of password tools. What does SuSE use instead?


Cheers,
Tink
 
Old 08-20-2004, 08:27 AM   #7
davholla
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Quote:
Originally posted by Tinkster
Odd - porttime & logoutd are part of the shadow suite
of password tools. What does SuSE use instead?


Cheers,
Tink
Sadly I don't know.

However I have written a python program that if run at start up by root should do this ( I will post it with comments here later).

How do I set it up so that when user x logs in root starts running this program ?
 
Old 08-20-2004, 04:39 PM   #8
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A cron job that checks for logged in users
every minute?

Alternatively, give every user a .xsession/.xinitrc
file that's owned by root and that they can't over-
write, change or delete and that starts your script
via sudo.


Cheers,
Tink
 
Old 08-21-2004, 11:53 AM   #9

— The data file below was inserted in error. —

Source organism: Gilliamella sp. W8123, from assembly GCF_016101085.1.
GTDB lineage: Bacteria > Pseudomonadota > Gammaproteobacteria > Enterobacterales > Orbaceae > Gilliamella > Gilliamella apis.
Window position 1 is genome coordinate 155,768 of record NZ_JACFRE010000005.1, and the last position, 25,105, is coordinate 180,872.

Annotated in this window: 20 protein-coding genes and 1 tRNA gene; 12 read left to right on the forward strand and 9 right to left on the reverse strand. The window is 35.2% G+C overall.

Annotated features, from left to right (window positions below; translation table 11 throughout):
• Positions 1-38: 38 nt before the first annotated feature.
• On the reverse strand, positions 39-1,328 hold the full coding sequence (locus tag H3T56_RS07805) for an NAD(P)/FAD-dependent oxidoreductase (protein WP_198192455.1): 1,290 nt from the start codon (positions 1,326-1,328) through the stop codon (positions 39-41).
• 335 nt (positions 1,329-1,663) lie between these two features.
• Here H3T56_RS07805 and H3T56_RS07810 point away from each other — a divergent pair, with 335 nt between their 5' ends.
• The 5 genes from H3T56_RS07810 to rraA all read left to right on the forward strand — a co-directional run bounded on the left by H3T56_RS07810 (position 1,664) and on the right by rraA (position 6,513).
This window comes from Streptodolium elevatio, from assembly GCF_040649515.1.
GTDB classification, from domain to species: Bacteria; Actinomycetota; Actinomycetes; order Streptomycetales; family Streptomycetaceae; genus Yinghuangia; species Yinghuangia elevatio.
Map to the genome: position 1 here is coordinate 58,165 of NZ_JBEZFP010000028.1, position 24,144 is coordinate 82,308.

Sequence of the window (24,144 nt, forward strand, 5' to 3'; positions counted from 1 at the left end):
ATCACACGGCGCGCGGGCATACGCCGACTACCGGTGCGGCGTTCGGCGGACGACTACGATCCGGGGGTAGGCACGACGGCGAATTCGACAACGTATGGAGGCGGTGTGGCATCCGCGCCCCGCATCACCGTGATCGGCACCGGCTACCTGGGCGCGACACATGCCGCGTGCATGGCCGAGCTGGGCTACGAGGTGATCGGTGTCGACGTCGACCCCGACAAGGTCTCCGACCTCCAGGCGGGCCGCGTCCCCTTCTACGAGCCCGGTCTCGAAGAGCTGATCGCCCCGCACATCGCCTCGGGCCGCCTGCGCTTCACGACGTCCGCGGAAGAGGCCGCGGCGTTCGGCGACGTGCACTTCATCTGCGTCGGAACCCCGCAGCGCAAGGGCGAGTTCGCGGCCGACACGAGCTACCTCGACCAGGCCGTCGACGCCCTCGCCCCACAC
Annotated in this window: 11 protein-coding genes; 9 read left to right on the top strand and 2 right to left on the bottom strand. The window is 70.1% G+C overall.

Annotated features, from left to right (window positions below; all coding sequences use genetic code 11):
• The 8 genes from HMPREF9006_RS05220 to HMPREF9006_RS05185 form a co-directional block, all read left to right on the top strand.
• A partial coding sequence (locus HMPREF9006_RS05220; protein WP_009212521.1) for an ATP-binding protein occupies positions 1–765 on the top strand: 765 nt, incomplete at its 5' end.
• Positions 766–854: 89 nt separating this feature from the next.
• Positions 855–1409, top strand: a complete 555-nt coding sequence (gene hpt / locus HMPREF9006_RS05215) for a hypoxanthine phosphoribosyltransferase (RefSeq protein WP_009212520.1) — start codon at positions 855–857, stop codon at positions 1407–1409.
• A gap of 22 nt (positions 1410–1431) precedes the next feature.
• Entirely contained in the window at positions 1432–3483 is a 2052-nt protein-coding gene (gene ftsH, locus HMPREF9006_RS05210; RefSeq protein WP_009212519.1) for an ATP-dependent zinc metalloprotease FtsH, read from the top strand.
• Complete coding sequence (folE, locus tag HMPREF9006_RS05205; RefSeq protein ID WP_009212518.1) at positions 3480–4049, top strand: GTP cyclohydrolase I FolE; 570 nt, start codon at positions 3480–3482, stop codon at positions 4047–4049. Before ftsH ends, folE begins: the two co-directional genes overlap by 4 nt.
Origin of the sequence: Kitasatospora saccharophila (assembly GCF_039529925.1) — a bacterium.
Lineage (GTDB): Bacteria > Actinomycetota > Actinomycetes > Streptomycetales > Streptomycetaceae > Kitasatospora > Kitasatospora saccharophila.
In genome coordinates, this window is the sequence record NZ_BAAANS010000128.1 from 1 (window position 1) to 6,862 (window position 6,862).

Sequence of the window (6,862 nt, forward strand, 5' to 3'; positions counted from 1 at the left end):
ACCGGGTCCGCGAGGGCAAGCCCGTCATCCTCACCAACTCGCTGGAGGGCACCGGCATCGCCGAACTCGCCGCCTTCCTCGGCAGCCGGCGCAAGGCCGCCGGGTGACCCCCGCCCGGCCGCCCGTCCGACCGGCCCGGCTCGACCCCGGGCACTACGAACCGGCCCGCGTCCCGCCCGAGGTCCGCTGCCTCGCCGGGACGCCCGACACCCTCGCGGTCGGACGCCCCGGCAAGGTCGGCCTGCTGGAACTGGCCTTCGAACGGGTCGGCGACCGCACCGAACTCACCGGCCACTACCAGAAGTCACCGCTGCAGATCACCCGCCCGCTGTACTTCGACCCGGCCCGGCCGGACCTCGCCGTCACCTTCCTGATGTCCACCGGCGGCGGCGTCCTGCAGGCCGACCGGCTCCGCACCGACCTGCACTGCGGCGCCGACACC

davholla
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Quote:
Originally posted by Tinkster
A
Alternatively, give every user a .xsession/.xinitrc
file that's owned by root and that they can't over-
write, change or delete and that starts your script
via sudo.


Cheers,
Tink
How do I do that ?
In case anyone is interested here is the program.
It will work for a PC if you set it running on start up
Code:
#!/usr/bin/env python

def yesterortoday():
    #want to know if the machine has been used today or not
    #get today's date and a variable for today's date to store
    ctimeto = time.ctime()
    ctimetovar = ctimeto[0:11]
    #define the file name to save work if we want to change it
    filedatename = 'datelogin.txt'